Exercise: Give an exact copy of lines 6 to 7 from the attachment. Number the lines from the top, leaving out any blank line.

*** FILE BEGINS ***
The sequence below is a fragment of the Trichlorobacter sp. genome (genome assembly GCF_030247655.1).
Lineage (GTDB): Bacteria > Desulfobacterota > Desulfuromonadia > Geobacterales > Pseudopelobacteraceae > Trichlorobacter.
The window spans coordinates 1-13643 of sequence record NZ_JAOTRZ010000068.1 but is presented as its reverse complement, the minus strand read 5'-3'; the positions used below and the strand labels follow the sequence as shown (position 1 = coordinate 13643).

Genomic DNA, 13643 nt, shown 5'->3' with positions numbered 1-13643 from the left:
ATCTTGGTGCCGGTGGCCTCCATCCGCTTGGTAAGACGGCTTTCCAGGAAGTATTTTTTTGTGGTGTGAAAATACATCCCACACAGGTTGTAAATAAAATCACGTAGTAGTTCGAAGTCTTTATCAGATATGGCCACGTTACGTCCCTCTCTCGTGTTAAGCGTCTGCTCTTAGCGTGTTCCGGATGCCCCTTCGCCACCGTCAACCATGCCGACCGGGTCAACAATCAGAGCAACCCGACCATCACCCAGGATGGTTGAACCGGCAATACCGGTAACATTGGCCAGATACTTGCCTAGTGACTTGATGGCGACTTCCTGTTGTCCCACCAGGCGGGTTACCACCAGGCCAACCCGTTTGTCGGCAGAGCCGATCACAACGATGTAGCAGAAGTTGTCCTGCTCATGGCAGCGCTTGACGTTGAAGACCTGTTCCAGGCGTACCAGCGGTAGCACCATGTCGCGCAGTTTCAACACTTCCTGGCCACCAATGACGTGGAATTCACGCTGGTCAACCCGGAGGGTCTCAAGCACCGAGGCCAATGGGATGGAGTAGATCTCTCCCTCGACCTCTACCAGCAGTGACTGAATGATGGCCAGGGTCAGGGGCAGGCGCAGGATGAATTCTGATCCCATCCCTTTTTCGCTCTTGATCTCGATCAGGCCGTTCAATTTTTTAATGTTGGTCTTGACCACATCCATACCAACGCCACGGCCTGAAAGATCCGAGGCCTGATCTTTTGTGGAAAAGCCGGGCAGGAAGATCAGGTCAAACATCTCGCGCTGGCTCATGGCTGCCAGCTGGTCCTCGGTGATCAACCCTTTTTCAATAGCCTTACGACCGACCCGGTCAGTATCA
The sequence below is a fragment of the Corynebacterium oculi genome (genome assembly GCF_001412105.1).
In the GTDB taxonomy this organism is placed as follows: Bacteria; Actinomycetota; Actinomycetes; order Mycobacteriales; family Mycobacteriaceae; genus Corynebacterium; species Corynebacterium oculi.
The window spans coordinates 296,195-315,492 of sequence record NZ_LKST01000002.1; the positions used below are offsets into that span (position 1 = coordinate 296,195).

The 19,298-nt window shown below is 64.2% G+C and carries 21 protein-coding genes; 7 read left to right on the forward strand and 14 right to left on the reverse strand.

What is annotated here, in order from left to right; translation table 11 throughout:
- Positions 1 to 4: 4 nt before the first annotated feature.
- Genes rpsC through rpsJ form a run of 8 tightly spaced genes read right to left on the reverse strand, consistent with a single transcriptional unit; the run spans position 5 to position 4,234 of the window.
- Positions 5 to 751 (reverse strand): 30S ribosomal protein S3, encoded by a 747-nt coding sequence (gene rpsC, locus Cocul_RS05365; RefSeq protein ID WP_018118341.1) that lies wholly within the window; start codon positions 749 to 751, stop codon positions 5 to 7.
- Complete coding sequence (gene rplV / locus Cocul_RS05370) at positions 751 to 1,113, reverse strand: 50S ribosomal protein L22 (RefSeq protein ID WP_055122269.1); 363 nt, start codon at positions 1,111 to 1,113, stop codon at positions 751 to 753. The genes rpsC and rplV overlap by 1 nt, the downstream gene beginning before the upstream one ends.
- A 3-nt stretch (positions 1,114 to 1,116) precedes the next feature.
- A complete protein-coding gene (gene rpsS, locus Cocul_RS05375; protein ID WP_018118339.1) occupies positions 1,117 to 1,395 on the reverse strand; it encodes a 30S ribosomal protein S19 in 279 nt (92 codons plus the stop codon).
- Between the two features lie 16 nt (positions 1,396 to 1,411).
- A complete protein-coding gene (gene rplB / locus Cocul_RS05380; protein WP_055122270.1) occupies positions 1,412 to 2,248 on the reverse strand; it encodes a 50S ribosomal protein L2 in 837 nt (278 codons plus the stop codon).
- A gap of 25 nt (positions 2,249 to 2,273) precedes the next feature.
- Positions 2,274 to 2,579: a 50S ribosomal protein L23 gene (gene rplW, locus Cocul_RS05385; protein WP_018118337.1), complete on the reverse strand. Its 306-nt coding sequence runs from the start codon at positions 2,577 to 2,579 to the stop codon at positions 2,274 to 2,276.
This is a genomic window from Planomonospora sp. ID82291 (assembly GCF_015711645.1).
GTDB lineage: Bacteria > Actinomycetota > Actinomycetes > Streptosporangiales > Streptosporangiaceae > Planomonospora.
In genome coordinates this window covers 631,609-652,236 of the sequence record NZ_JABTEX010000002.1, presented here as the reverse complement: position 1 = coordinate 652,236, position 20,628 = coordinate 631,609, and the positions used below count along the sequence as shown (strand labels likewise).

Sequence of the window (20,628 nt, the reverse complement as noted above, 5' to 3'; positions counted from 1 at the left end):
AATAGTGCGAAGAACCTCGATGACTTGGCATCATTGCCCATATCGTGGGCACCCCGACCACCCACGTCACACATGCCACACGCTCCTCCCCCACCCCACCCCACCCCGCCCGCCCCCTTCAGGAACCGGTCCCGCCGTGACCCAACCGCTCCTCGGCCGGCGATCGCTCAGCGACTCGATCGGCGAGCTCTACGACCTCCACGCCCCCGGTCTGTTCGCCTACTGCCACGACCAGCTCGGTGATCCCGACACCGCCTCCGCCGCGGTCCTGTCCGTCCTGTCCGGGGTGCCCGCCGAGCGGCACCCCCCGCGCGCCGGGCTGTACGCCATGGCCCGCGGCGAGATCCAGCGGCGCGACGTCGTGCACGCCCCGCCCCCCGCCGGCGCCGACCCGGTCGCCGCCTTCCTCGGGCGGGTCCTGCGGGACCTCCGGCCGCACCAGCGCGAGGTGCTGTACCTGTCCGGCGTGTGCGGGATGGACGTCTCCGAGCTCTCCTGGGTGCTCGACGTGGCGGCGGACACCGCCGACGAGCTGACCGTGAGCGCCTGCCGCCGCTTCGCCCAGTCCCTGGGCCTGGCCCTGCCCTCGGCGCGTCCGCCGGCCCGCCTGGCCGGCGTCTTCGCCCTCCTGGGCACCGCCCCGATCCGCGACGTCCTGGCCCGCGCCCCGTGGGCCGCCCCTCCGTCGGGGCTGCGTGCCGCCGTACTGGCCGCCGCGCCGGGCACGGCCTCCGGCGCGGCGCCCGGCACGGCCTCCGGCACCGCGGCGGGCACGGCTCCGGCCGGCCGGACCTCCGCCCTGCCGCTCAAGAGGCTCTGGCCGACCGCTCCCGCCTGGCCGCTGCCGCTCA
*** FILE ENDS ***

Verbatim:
The sequence below is a fragment of the Corynebacterium oculi genome (genome assembly GCF_001412105.1).
In the GTDB taxonomy this organism is placed as follows: Bacteria; Actinomycetota; Actinomycetes; order Mycobacteriales; family Mycobacteriaceae; genus Corynebacterium; species Corynebacterium oculi.